Armenia hails new weapon in war with Azerbaijan: Kim Kardashian

It's hard to imagine Kim Kardashian, one of the world's most famous reality TV stars, at her family's ancestral home in Armenia. So we did it for you!
Samvel Balasayan doesn't look like a man who spends a lot of time keeping up with the Kardashians. As the mayor of Armenia's second largest city, Gyumri, he has enough on his plate - and like most middle-aged men, he is not that fascinated by the everyday reality TV stars in LA.
Still, Mr Balasayan can boast of one thing most of Kim Kardashian's 190 million social media fans can only dream of: he actually met her. Gyumri is where her ancestors are from, and when she returned to town for an episode of Keeping Up with the Kardashians five years ago, he was at the VIP welcome party.
"Gyumri became famous for its program," beamed Mr. Balasayan, who wants to promote the city as a tourist destination. "We are very happy that Kim has put us on the world map."
For now, however, Ms. Kardashian has turned her considerable publicity powers to a more pressing Armenian cause: the war against Azerbaijan over the controversial Nagorno-Karabakh enclave, which has claimed more than 300 lives since it erupted two weeks ago.
"Please share the news," she posted on her Instagram account. "We pray for the brave men and women who risk their lives to protect Artsakh (the local name for Nagorno Karabakh's self-declared republic) and #Armenia."
The rundown home of Kim Kardashian that The Sunday Telegraph visited this week
Ms. Kardashian's online profile is so large that what she said about Nagorno Karabakh may have been viewed as equal, if not more, to those of Armenia's elected leaders. While many Cardashian followers may have only a passing interest in Nagorno-Karabakh, there is another worldwide constituency that couldn't be closer to the heart: the global Armenian diaspora.
The diaspora stretches from Los Angeles to Lebanon and is also found in France, Russia and west London. It is a legacy of the First World War, when up to 1.5 million Armenians were killed by Ottoman Turks.
Turkey denies Armenian claims it was genocide and said the deaths occurred during the civil war, but the scale of the exodus is beyond doubt. The diaspora is estimated to be 11 million strong - compared to just 3 million in Armenia.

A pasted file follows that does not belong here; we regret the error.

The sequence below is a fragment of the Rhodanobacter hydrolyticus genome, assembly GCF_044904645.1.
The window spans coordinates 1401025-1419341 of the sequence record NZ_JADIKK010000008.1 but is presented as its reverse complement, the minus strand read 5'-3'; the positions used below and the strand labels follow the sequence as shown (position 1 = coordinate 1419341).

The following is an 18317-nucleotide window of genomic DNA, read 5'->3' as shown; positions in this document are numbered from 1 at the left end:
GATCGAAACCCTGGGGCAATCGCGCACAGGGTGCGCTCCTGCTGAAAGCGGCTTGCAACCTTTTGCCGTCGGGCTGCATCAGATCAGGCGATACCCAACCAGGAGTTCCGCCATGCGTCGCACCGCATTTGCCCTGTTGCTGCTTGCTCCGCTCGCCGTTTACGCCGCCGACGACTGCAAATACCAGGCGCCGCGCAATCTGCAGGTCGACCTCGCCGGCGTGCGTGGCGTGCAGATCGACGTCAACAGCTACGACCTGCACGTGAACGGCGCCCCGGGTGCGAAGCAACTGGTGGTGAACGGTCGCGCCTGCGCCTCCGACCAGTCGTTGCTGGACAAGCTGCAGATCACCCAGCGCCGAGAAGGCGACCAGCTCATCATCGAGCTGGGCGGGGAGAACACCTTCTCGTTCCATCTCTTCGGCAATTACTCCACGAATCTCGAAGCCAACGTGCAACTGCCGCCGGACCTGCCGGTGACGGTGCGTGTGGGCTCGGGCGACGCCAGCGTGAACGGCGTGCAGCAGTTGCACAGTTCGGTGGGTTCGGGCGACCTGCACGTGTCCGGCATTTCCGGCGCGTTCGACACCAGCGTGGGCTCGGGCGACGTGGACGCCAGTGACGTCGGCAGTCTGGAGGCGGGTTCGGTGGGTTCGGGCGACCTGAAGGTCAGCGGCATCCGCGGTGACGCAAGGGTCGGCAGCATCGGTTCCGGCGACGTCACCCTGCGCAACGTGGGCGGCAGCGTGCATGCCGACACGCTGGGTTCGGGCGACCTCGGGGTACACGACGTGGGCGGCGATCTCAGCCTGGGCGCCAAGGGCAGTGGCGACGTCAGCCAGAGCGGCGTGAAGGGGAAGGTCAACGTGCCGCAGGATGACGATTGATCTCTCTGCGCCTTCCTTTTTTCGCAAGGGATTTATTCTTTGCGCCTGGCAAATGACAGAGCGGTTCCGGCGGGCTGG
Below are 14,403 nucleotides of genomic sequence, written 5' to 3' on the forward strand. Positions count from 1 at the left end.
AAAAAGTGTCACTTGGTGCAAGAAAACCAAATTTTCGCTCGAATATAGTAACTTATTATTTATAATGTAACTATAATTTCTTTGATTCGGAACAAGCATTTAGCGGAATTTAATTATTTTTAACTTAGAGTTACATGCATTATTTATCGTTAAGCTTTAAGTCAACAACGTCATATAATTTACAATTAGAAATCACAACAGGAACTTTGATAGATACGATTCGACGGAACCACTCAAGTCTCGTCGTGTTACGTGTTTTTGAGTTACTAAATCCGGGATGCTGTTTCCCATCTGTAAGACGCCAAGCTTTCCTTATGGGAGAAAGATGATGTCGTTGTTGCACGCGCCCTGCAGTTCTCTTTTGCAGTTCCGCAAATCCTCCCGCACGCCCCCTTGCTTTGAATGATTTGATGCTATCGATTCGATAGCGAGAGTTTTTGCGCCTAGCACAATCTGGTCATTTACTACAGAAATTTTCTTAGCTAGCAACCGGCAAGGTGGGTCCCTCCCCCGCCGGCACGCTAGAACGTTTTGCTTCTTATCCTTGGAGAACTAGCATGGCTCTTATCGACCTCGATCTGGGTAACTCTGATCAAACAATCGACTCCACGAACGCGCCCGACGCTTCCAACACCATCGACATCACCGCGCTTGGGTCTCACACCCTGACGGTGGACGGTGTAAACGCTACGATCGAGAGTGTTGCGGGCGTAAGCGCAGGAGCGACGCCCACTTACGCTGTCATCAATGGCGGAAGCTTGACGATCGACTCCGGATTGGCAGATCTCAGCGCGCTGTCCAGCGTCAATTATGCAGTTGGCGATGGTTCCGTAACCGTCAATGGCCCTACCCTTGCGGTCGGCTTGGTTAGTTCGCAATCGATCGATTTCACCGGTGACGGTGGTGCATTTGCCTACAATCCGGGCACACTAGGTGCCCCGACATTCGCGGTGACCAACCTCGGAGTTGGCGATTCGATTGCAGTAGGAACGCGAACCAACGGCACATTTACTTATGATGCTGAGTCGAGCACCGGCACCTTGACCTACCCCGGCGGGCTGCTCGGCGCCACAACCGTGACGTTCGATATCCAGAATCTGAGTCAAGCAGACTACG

Since the conflict with Azerbaijan flared up, the exiles have mobilized en masse - some are holding demonstrations, some are organizing relief supplies, and some are even volunteering for frontline service.
"Armenia is a small country that is always at the mercy of other rich people, and we have only two allies: our army and our diaspora," said Vartan Marashlyan, executive director of the Repat Armenia Organization, a group based in the capital, Yerevan, promotes the commitment of the Diaspora. "Whenever we have an existential problem, the entire nation becomes an army."
The diaspora had been mobilized on a large scale in 1988 and helped Gyumri after an earthquake that killed at least 25,000 people.
Since the diaspora is traditionally well organized - there are around 30,000 Armenian parish and church groups worldwide - the contribution to the recent war effort is substantial. Approximately £ 60 million in donations have already gone to the Hayastan All Armenian Fund, a national charity.
Thousands have now returned home to help, from doctors and trauma psychologists from LA to Russian-Armenian business magnates. Some offer expertise in IT or logistics - while others, like Allen Sayadyan, a 40-year-old LA real estate agent, simply offer goodwill.
The Telegraph met him last weekend in Nagorno-Karabakh, where he and several friends had gone to donate medical supplies, cigarettes and water. At that time he visited the Cathedral of the Holy Savior in the city of Shushi, the dome of which has since been shelled by Azerbaijani forces.
"I'm only here to help as I can," he said. "I would fight if asked, even though I honestly have never picked up a gun."
The Mayor of Gyumri, Samvel Balasanyan - JULIAN SIMMONDS
Gyumri street scene. Gyumri Armenia - JULIAN SIMMONDS
Another expat who took action is 32-year-old IT project manager Haik Kazazian, who returned to Armenia from Montreal two years ago. When the war broke out, he called up friends in the Canadian diaspora on Facebook and expected no more than 500 CDN (£ 300). He has already received CDN $ 20,000 (£ 11,750).
"Nobody in Montreal sleeps at night, everyone is as concerned as possible," said Mr. Kazarian as he stood in a yard full of vegetables and toiletries ready to be sent in a van to families displaced by the fighting were.
Like Mr. Sayadyan, Mr. Kazarian has no military service experience, although he has offered his services at his local army headquarters in Yerevan. However, with Armenia still full of battle veterans from the last war with Azerbaijan in the 1990s and also running a national utility, it felt like it wasn't needed.
"I felt like the war effort would go really badly when things got to the point where I had to sign up," he smiled. "Aid convoys are probably the best way I can help."
Similarly, no one expects Ms. Kardashian to swap out her raunchy outfits for designer military clothing and go to the front lines. But back in Gyumri, your support for the cause has certainly raised the morale among some of those who try to help.
"I would definitely like her phone number," joked Svoyan Sasun, 30, as he occupied a booth in the city center to collect food and clothes. "People here criticize, but when the nation is in its hour of need, they all love."

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